GitHubs free plan gives you as many projects repos as you want but all are

Githubs free plan gives you as many projects repos as

This preview shows page 507 - 510 out of 517 pages.

GitHub’s free plan gives you as many projects (repos) as you want, but all are publicly readable. Paid plans allow you to have private repos. If you are a student or a teacher, you can get a limited number of private repos by requesting a free educational account . To communicate with most cloud-based Git services, you add your public key to the service, usually through a browser-based interface. The corresponding private key on your development computer then allows you to create a remote copy of a repo there and push changes to it from your local repo. Other developers can, with your permission, both push their own changes and pull your changes and others’ changes from that remote.
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You’ll need to do the following steps to setup GitHub. This section assumes you have already setup an ssh keypair as directed in Section A.5 ; you should perform these steps from any computer holding the private key from which you want to access GitHub. 1. Using the Mac or Linux Terminal or the Git Bash terminal on Windows, tell Git your name and email address, so that in a multi-person project each commit can be tied to the committer: 1 git config --global ’Andy Yao’ 2 git config --global [email protected] 2. To create a GitHub repo that will be a remote of your existing project repo, fill out and submit the New Repository form and note the repo name you chose. A good choice is a name that matches the top-level directory of your project, such as myrottenpotatoes . 3. Back on your development computer, in a terminal window cd to the top level of your project’s directory (where you previously typed git init ) and type the following, replacing myusername with your GitHub username and myreponame with the repository name you chose in the previous step: 1 git remote add origin [email protected]:myusername/myreponame.git 2 git push origin master Note: If you’re accessing GitHub from within an organization whose firewall blocks ssh connections on TCP port 22—possible symptoms include error messages such as “Connection timed out” or “Connection refused” when you perform the GitHub access commands below this article explains how you can instead perform these operations over HTTP and HTTPS, which are not blocked by most firewalls. The disadvantage is that you’ll have to type your GitHub password for each operation, rather than relying on ssh key exchange. If you find it necessary to use this alternate method, you would replace the first command above with the following: 1 git remote add origin The first command tells Git that you’re adding a new remote for your repo located at GitHub, and that the short name origin will be used from now on to refer to that remote. (This name is conventional among Git users for reasons explained in Chapter 10 .) The second command tells Git to push any changes from your local repo to the origin remote that aren’t already there.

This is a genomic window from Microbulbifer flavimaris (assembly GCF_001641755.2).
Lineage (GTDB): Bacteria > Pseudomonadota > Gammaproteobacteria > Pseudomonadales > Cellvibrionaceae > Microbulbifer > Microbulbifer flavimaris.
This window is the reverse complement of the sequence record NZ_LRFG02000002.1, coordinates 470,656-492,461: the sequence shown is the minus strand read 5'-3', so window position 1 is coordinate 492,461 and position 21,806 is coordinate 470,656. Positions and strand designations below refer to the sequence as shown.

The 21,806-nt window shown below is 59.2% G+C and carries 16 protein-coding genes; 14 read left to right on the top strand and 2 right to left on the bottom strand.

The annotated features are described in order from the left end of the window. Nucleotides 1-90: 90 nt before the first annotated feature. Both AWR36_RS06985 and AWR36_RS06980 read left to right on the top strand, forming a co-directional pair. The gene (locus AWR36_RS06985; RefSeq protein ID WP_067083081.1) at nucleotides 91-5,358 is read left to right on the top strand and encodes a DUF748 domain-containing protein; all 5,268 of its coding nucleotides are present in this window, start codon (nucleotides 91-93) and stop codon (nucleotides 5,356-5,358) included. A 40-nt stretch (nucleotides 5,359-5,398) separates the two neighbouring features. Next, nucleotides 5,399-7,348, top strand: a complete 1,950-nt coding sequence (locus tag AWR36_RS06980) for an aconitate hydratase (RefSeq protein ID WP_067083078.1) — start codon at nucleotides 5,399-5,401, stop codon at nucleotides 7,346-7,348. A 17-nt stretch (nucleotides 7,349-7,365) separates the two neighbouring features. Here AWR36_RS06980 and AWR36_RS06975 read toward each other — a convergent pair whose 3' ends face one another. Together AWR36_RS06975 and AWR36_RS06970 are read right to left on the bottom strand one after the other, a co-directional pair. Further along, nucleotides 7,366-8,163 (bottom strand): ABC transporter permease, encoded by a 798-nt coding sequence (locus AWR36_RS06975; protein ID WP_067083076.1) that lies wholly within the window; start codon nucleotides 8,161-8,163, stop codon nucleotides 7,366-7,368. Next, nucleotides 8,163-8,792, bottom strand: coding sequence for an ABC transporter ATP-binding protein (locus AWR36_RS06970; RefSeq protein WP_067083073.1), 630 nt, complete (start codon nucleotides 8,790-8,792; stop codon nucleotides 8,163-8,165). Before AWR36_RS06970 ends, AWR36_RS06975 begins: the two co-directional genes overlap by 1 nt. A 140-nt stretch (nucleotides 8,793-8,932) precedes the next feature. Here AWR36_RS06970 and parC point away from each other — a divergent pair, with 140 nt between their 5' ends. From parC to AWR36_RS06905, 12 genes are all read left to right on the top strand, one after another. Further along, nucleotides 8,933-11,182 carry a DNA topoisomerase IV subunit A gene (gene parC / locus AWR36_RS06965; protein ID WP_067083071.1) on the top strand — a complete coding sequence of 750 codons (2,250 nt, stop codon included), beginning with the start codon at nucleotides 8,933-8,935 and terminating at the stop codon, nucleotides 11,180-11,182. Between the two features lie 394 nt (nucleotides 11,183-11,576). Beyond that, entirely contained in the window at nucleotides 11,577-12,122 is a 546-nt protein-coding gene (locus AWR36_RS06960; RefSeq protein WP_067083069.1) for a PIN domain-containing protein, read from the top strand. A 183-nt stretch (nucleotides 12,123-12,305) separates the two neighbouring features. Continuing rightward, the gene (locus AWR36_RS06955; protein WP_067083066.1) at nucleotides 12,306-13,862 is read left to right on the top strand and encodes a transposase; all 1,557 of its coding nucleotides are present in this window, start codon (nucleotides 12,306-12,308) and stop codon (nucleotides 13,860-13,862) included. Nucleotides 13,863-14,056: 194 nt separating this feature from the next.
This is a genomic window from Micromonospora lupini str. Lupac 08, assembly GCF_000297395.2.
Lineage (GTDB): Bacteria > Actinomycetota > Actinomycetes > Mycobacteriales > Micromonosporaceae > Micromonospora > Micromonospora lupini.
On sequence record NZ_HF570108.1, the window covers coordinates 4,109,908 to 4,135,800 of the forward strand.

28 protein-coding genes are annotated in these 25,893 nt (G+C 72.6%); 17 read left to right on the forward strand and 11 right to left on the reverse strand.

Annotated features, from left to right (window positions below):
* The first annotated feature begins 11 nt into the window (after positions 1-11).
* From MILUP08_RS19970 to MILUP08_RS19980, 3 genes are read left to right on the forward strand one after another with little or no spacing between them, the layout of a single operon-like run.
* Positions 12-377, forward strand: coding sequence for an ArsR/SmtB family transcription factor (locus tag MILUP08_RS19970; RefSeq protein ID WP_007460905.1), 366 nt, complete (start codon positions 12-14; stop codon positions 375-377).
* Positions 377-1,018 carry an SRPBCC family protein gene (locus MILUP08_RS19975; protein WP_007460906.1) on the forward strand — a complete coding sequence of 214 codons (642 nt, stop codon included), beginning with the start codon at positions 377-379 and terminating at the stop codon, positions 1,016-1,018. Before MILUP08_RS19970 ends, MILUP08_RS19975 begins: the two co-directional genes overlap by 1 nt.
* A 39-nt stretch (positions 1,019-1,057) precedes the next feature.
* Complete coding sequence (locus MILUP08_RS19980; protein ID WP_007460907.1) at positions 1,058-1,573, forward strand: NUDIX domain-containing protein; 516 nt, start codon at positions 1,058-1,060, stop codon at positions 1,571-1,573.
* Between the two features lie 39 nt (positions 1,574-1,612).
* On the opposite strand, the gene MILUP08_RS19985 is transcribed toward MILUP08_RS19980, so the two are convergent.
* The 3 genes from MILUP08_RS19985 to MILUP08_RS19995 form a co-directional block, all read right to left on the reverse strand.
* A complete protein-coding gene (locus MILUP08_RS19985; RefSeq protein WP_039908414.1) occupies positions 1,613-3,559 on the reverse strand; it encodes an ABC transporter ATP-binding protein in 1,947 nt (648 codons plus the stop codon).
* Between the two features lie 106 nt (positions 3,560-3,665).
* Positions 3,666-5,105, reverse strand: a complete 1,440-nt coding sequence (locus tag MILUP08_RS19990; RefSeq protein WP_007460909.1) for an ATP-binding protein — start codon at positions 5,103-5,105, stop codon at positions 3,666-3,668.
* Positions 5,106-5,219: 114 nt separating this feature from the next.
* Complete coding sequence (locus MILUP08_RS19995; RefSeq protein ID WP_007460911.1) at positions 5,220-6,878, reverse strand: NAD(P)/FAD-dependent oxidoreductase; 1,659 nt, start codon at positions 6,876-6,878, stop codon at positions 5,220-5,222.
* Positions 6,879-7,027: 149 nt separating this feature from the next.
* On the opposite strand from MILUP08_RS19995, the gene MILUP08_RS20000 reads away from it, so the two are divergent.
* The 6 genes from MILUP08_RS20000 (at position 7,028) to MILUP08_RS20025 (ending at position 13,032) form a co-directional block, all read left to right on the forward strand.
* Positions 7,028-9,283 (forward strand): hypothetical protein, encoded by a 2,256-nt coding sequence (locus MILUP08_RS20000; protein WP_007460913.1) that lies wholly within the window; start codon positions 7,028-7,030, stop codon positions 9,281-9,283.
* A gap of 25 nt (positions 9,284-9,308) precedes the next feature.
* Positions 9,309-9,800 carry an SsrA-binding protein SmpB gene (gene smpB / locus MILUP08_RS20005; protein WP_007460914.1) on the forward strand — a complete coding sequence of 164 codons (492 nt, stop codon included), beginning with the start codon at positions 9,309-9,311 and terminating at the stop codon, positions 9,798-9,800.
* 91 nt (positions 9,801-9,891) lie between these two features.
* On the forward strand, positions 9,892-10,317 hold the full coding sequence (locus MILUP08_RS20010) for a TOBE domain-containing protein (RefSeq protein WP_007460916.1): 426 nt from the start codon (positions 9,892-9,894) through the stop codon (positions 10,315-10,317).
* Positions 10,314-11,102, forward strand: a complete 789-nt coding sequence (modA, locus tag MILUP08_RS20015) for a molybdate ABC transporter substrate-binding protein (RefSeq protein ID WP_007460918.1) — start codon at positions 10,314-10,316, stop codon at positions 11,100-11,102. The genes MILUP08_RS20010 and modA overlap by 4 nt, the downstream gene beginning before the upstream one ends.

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These account setup and key management steps only have to be done once. The process of creating a
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  • Spring '19
  • Dr.Marcos

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